Author Topic: Another local expression - do you have a variant?  (Read 44530 times)

Offline suzard

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Re: Another local expression - do you have a variant?
« Reply #45 on: Monday 29 December 08 13:48 GMT (UK) »
Thornhill, Cresswell, Sisson, Harriman, Cripps, Eyre, Walter, Marson, Battison, Holmes, Bailey, Hardman, Fairhurst Noon-mainly in Derbys/Notts-but also Northampton, Oxford, Leics, Lancs-England
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Offline suzard

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Re: Another local expression - do you have a variant?
« Reply #46 on: Monday 29 December 08 13:55 GMT (UK) »
Olly,

Another word for gym shoes = "daps"

Having moved to South Wales -and my son tarting school there -he arrived home stating he had to have a "dap bag"

I had no idea what this could be -so asked one or two other mothers what did they use a dap bag for -was told "to keep daps in""

When asked what "daps were" I was told "you know DAPS"!!!!

no wiser I enquired where to purchase one - and was told "we usually make them"

It was a couple of weeks before I realised he wanted a PE bag to keep his gym shoes in!!!

Suz
Thornhill, Cresswell, Sisson, Harriman, Cripps, Eyre, Walter, Marson, Battison, Holmes, Bailey, Hardman, Fairhurst Noon-mainly in Derbys/Notts-but also Northampton, Oxford, Leics, Lancs-England
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Online IgorStrav

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Re: Another local expression - do you have a variant?
« Reply #47 on: Monday 29 December 08 21:58 GMT (UK) »
That's reminded me of the words you used when you wanted to step out of a game for a moment

We used to say "Vainites" or "Vains", which meant that whoever was chasing you (or whatever) had to stop for a moment.

I think there are lots of local variants aren't there?  Does anyone remember theirs?
Pay, Kent. 
Barham, Kent. 
Cork(e), Kent. 
Cooley, Kent.
Barwell, Rutland/Northants/Greenwich.
Cotterill, Derbys.
Van Steenhoven/Steenhoven/Hoven, Nord Brabant/Belgium/East London.
Kesneer Belgium/East London
Burton, East London.
Barlow, East London
Wayling, East London
Wade, Greenwich/Brightlingsea, Essex.
Thorpe, Brightlingsea, Essex


Offline alpinecottage

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Re: Another local expression - do you have a variant?
« Reply #48 on: Monday 29 December 08 22:12 GMT (UK) »
In Sth Manchester, we used to say "barley" or "barleys" if you had to stop in a game for a moment and you didn't want to be caught.

A phrase of my mother's was "Stop mithering me" if we were pestering her.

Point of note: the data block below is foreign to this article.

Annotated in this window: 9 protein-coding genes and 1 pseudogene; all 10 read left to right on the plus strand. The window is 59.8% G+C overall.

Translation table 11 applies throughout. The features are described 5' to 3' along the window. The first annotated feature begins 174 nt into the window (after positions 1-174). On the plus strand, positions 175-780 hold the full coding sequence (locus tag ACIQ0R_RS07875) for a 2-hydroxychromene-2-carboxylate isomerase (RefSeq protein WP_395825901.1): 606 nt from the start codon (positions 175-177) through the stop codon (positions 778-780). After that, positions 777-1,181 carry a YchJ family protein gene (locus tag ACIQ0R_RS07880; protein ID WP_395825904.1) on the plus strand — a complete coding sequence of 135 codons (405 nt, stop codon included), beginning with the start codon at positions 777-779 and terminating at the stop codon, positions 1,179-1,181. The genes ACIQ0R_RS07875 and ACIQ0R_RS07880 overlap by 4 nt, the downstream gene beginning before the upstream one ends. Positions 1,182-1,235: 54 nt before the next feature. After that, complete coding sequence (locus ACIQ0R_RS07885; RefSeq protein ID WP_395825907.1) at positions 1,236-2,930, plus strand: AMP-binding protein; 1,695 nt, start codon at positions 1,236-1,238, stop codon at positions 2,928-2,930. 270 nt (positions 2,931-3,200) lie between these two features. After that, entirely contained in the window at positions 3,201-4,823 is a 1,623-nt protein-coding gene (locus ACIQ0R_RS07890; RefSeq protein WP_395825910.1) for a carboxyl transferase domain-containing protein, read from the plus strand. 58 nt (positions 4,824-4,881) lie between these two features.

And if you wanted to reserve something for yourself, you could "baggsie" it
Perrins - Manchester and Staffs
Honan - Manchester and Ireland
Hogg - Manchester 19 cent
Anderson - Newcastle mid 19 cent
Boullen - London then Carlisle then Manchester
Comer - Manchester and Galway

Online IgorStrav

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Re: Another local expression - do you have a variant?
« Reply #49 on: Monday 29 December 08 22:22 GMT (UK) »
Yes, I remember bagseying the desks next to the radiator at school  ;)

Pay, Kent. 
Barham, Kent. 
Cork(e), Kent. 
Cooley, Kent.
Barwell, Rutland/Northants/Greenwich.
Cotterill, Derbys.
Van Steenhoven/Steenhoven/Hoven, Nord Brabant/Belgium/East London.
Kesneer Belgium/East London
Burton, East London.
Barlow, East London
Wayling, East London
Wade, Greenwich/Brightlingsea, Essex.
Thorpe, Brightlingsea, Essex

Offline NadT

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Re: Another local expression - do you have a variant?
« Reply #50 on: Tuesday 30 December 08 00:09 GMT (UK) »

Yes, when I was  kid we used to bagsey things, my children still do now!  My dad tells me up north in Newcastle they were 'cruse' to keep them safe when playing a game of tag etc.   I remember we were always 'cree'  when we were in Cardiff.  Don't know why or where it came  from.  You just couldn't be caught if you were cree.
Durham/Newcastle: Richardson, Glendenning, Glendening, Glendinning, Postle, Carr, Tatters
Norfolk/Suffolk: Love, Sharman
Somerset/Glamorgan, Wales: Brooks, Elliott, Smith
Cumberland: Richardson, Gribbin, Butler, Tatters
Shropshire/Welshpool: Thomas, Bradshaw, Summers, Weatherby, Phillips
Scotland: Baxter, Service, McMaster

Offline Jean McGurn

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Re: Another local expression - do you have a variant?
« Reply #51 on: Tuesday 30 December 08 07:21 GMT (UK) »
Yes, I remember bagseying the desks next to the radiator at school ;)



That's brought back a dim and distant memory. Whilst on school holiday (think I was 9 or 10yrs old) I was staying with a relative, we went to visit the grave of her son. There was a playmate with us and I can remember just before we tended the grave saying to my friend "Bags I do this side". Boy did I get told off.


One expression I still use a lot is "Two's up" when I want to be next to borrow something.

Jean 
McGurn, Stables, Harris, Owens, Bellis, Stackhouse, Darwent, Co(o)mbe

Online heywood

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Re: Another local expression - do you have a variant?
« Reply #52 on: Tuesday 30 December 08 10:16 GMT (UK) »
Oh I love all this...
It's funny isn't it how the affection comes through even though we were threatened so often - my mum used to say 'stop skriking or I'll give you summat to skrike for" ; ' sh** wi' sugar on' for tea etc.

How about 'he could eat one tater more than a pig'
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Offline Abiam2

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Re: Another local expression - do you have a variant?
« Reply #53 on: Tuesday 30 December 08 13:00 GMT (UK) »
What did we say Feynies sic. for?  Can't remember!

No-one has picked up on 'That's life in a blue suit' where does it come from ant ideas?

Abiam